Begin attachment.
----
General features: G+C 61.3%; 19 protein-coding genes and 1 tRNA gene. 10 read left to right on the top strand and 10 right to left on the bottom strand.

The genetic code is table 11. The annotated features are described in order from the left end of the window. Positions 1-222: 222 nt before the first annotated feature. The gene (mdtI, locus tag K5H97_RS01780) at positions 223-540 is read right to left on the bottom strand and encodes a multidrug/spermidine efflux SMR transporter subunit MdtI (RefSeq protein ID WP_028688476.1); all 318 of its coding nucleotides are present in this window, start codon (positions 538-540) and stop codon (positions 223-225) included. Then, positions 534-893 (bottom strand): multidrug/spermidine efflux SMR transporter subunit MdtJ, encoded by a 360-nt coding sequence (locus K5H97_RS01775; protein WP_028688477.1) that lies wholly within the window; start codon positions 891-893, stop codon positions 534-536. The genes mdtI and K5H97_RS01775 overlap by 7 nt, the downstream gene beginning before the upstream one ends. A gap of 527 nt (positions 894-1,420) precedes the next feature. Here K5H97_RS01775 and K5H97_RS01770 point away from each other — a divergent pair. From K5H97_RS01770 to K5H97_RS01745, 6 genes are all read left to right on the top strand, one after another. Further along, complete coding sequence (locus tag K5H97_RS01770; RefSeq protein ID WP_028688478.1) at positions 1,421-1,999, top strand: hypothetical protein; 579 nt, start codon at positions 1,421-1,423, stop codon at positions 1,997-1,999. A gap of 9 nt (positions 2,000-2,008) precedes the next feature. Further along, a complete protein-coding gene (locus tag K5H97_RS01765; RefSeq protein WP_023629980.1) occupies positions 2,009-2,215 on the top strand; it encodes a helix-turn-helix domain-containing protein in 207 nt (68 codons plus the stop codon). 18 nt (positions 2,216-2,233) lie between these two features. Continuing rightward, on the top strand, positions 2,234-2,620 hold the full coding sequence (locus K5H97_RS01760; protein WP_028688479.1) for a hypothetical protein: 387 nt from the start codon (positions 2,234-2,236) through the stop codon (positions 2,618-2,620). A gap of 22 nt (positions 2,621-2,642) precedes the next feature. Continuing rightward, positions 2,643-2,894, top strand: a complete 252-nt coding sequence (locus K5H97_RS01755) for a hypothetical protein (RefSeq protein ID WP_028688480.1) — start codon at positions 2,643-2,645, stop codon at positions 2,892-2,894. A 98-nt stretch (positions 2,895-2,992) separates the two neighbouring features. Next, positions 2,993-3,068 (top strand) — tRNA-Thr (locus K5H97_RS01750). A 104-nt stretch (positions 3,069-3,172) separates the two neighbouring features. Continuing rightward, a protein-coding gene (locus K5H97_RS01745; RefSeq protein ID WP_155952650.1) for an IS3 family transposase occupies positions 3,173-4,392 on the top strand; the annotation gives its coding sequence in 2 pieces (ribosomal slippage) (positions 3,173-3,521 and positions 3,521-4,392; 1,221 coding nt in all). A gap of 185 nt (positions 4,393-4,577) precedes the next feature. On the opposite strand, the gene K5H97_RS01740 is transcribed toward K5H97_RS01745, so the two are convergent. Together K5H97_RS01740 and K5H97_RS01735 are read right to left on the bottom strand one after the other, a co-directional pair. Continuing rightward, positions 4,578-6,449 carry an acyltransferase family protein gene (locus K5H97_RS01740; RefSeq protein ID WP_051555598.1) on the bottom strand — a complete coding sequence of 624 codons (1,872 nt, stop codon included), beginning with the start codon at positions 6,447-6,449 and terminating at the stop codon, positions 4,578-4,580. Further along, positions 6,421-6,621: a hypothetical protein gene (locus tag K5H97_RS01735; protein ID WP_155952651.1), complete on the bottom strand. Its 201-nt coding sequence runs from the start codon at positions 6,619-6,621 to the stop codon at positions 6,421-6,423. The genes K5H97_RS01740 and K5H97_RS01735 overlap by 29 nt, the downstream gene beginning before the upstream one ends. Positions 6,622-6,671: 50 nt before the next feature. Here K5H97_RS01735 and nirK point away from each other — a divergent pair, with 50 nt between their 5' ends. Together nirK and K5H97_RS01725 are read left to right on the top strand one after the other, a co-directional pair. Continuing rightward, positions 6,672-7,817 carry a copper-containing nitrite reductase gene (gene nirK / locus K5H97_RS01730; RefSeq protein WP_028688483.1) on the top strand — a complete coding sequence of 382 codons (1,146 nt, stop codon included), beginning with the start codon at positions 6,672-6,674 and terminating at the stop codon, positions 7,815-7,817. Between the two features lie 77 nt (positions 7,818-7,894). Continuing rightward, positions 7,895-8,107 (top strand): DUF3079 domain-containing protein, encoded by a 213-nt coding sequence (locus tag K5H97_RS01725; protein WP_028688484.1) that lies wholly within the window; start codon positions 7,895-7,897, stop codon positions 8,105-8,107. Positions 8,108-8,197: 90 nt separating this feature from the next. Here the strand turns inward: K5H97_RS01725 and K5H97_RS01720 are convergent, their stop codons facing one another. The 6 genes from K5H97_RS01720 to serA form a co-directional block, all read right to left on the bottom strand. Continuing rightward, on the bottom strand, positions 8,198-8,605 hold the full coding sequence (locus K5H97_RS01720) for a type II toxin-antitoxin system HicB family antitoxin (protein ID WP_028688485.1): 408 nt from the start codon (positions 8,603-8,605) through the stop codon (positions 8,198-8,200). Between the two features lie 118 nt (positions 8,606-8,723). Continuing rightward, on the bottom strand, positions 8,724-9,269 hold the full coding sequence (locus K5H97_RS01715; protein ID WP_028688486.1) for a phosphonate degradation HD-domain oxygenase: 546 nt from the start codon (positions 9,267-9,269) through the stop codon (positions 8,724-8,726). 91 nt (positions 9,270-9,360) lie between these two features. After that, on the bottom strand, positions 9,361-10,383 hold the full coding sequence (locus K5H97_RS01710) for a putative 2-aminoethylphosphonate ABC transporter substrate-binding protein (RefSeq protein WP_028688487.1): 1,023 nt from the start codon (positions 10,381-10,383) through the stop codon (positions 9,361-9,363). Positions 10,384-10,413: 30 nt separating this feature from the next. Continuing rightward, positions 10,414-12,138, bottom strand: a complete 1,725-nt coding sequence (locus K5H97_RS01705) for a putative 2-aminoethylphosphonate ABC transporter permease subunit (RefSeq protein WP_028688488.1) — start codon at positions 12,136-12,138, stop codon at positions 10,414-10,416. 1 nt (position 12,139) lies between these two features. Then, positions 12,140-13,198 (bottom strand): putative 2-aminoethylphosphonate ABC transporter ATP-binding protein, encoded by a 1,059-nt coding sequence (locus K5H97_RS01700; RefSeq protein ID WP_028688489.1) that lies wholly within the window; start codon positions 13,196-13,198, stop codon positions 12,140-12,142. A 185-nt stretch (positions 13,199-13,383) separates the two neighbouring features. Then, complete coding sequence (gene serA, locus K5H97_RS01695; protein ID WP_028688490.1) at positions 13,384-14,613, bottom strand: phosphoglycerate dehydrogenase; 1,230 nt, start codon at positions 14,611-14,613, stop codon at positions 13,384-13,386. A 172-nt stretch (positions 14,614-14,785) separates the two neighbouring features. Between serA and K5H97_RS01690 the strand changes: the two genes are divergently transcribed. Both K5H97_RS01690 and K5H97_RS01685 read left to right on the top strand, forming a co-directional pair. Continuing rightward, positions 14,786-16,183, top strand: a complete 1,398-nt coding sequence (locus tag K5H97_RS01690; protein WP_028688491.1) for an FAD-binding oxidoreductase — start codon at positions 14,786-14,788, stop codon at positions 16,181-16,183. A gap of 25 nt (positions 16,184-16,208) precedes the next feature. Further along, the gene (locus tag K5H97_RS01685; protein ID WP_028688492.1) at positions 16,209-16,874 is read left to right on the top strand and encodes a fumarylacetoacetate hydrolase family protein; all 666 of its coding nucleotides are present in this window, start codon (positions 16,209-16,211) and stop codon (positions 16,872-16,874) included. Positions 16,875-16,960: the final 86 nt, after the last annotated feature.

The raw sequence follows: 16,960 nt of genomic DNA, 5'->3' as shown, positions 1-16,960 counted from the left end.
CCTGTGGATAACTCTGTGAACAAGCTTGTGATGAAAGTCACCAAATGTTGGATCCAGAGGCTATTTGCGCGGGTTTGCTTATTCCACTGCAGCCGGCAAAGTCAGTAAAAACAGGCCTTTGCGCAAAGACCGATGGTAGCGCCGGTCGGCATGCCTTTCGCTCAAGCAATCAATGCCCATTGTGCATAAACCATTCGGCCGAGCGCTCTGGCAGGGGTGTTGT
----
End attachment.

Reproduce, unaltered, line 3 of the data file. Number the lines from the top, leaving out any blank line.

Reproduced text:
The raw sequence follows: 16,960 nt of genomic DNA, 5'->3' as shown, positions 1-16,960 counted from the left end.